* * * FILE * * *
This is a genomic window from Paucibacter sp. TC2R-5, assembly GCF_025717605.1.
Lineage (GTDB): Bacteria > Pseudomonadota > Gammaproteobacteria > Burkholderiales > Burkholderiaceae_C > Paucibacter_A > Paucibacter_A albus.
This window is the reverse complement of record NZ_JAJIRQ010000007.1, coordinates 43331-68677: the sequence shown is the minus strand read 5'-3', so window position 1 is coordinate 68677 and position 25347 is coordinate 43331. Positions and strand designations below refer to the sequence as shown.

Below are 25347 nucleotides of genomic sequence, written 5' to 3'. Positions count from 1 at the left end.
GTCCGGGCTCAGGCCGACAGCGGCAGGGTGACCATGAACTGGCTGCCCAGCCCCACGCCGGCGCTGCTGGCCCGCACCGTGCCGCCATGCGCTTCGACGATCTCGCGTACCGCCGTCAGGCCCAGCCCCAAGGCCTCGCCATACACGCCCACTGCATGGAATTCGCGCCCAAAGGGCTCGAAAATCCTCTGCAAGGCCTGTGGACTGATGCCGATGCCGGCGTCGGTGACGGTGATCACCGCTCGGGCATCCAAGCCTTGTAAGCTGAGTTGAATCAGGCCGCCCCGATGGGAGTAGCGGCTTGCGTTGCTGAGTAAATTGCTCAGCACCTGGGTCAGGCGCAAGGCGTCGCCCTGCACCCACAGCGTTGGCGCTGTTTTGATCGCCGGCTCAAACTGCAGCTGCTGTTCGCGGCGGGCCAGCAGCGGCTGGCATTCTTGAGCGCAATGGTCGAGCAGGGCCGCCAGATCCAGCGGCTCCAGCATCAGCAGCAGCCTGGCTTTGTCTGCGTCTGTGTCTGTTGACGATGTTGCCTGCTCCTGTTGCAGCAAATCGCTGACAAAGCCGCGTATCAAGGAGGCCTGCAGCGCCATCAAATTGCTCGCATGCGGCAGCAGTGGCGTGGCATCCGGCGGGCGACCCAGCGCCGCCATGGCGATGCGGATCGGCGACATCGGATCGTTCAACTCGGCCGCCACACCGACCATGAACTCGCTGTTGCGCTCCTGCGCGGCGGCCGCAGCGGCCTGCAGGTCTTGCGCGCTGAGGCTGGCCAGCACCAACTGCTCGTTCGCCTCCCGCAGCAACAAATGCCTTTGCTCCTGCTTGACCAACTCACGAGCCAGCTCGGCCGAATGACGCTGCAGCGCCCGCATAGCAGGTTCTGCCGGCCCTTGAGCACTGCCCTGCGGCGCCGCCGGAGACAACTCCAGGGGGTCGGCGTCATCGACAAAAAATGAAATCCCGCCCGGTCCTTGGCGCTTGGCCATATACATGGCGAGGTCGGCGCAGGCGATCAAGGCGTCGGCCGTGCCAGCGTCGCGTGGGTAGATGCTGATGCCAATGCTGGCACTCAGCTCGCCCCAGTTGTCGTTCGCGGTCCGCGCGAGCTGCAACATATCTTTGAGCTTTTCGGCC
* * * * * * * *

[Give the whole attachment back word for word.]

This is a genomic window from Paucibacter sp. TC2R-5, assembly GCF_025717605.1.
Lineage (GTDB): Bacteria > Pseudomonadota > Gammaproteobacteria > Burkholderiales > Burkholderiaceae_C > Paucibacter_A > Paucibacter_A albus.
This window is the reverse complement of record NZ_JAJIRQ010000007.1, coordinates 43331-68677: the sequence shown is the minus strand read 5'-3', so window position 1 is coordinate 68677 and position 25347 is coordinate 43331. Positions and strand designations below refer to the sequence as shown.

Below are 25347 nucleotides of genomic sequence, written 5' to 3'. Positions count from 1 at the left end.
GTCCGGGCTCAGGCCGACAGCGGCAGGGTGACCATGAACTGGCTGCCCAGCCCCACGCCGGCGCTGCTGGCCCGCACCGTGCCGCCATGCGCTTCGACGATCTCGCGTACCGCCGTCAGGCCCAGCCCCAAGGCCTCGCCATACACGCCCACTGCATGGAATTCGCGCCCAAAGGGCTCGAAAATCCTCTGCAAGGCCTGTGGACTGATGCCGATGCCGGCGTCGGTGACGGTGATCACCGCTCGGGCATCCAAGCCTTGTAAGCTGAGTTGAATCAGGCCGCCCCGATGGGAGTAGCGGCTTGCGTTGCTGAGTAAATTGCTCAGCACCTGGGTCAGGCGCAAGGCGTCGCCCTGCACCCACAGCGTTGGCGCTGTTTTGATCGCCGGCTCAAACTGCAGCTGCTGTTCGCGGCGGGCCAGCAGCGGCTGGCATTCTTGAGCGCAATGGTCGAGCAGGGCCGCCAGATCCAGCGGCTCCAGCATCAGCAGCAGCCTGGCTTTGTCTGCGTCTGTGTCTGTTGACGATGTTGCCTGCTCCTGTTGCAGCAAATCGCTGACAAAGCCGCGTATCAAGGAGGCCTGCAGCGCCATCAAATTGCTCGCATGCGGCAGCAGTGGCGTGGCATCCGGCGGGCGACCCAGCGCCGCCATGGCGATGCGGATCGGCGACATCGGATCGTTCAACTCGGCCGCCACACCGACCATGAACTCGCTGTTGCGCTCCTGCGCGGCGGCCGCAGCGGCCTGCAGGTCTTGCGCGCTGAGGCTGGCCAGCACCAACTGCTCGTTCGCCTCCCGCAGCAACAAATGCCTTTGCTCCTGCTTGACCAACTCACGAGCCAGCTCGGCCGAATGACGCTGCAGCGCCCGCATAGCAGGTTCTGCCGGCCCTTGAGCACTGCCCTGCGGCGCCGCCGGAGACAACTCCAGGGGGTCGGCGTCATCGACAAAAAATGAAATCCCGCCCGGTCCTTGGCGCTTGGCCATATACATGGCGAGGTCGGCGCAGGCGATCAAGGCGTCGGCCGTGCCAGCGTCGCGTGGGTAGATGCTGATGCCAATGCTGGCACTCAGCTCGCCCCAGTTGTCGTTCGCGGTCCGCGCGAGCTGCAACATATCTTTGAGCTTTTCGGCC